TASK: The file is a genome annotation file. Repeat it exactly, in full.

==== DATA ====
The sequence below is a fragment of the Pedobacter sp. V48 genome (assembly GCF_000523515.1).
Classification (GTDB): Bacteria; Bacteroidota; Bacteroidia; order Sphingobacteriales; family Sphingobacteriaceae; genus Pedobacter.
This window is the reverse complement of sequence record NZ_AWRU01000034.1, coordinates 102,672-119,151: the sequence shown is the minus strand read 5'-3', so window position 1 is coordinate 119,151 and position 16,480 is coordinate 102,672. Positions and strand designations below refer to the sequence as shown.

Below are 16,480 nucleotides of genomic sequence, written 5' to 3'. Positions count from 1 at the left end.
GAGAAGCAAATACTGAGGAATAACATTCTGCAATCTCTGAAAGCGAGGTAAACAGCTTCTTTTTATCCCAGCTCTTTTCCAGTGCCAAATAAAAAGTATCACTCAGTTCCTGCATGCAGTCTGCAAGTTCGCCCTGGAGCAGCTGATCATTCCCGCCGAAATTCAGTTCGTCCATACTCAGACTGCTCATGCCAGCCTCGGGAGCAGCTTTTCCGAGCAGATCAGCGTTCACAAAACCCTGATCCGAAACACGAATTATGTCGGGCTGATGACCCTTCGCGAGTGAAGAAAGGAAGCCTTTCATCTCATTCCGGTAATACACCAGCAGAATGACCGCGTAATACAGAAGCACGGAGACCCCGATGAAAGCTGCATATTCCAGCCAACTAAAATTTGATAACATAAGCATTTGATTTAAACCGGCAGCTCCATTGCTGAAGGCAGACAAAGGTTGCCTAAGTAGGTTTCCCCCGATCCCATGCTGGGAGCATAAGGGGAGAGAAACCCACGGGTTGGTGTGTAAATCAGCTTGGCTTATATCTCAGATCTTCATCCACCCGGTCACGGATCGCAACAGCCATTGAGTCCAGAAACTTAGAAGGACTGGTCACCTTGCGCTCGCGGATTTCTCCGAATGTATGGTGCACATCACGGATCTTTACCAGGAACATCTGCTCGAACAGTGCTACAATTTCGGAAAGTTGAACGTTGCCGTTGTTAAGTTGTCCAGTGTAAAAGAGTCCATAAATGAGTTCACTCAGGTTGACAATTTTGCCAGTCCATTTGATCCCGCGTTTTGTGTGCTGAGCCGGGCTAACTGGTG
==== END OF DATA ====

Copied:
The sequence below is a fragment of the Pedobacter sp. V48 genome (assembly GCF_000523515.1).
Classification (GTDB): Bacteria; Bacteroidota; Bacteroidia; order Sphingobacteriales; family Sphingobacteriaceae; genus Pedobacter.
This window is the reverse complement of sequence record NZ_AWRU01000034.1, coordinates 102,672-119,151: the sequence shown is the minus strand read 5'-3', so window position 1 is coordinate 119,151 and position 16,480 is coordinate 102,672. Positions and strand designations below refer to the sequence as shown.

Below are 16,480 nucleotides of genomic sequence, written 5' to 3'. Positions count from 1 at the left end.
GAGAAGCAAATACTGAGGAATAACATTCTGCAATCTCTGAAAGCGAGGTAAACAGCTTCTTTTTATCCCAGCTCTTTTCCAGTGCCAAATAAAAAGTATCACTCAGTTCCTGCATGCAGTCTGCAAGTTCGCCCTGGAGCAGCTGATCATTCCCGCCGAAATTCAGTTCGTCCATACTCAGACTGCTCATGCCAGCCTCGGGAGCAGCTTTTCCGAGCAGATCAGCGTTCACAAAACCCTGATCCGAAACACGAATTATGTCGGGCTGATGACCCTTCGCGAGTGAAGAAAGGAAGCCTTTCATCTCATTCCGGTAATACACCAGCAGAATGACCGCGTAATACAGAAGCACGGAGACCCCGATGAAAGCTGCATATTCCAGCCAACTAAAATTTGATAACATAAGCATTTGATTTAAACCGGCAGCTCCATTGCTGAAGGCAGACAAAGGTTGCCTAAGTAGGTTTCCCCCGATCCCATGCTGGGAGCATAAGGGGAGAGAAACCCACGGGTTGGTGTGTAAATCAGCTTGGCTTATATCTCAGATCTTCATCCACCCGGTCACGGATCGCAACAGCCATTGAGTCCAGAAACTTAGAAGGACTGGTCACCTTGCGCTCGCGGATTTCTCCGAATGTATGGTGCACATCACGGATCTTTACCAGGAACATCTGCTCGAACAGTGCTACAATTTCGGAAAGTTGAACGTTGCCGTTGTTAAGTTGTCCAGTGTAAAAGAGTCCATAAATGAGTTCACTCAGGTTGACAATTTTGCCAGTCCATTTGATCCCGCGTTTTGTGTGCTGAGCCGGGCTAACTGGTG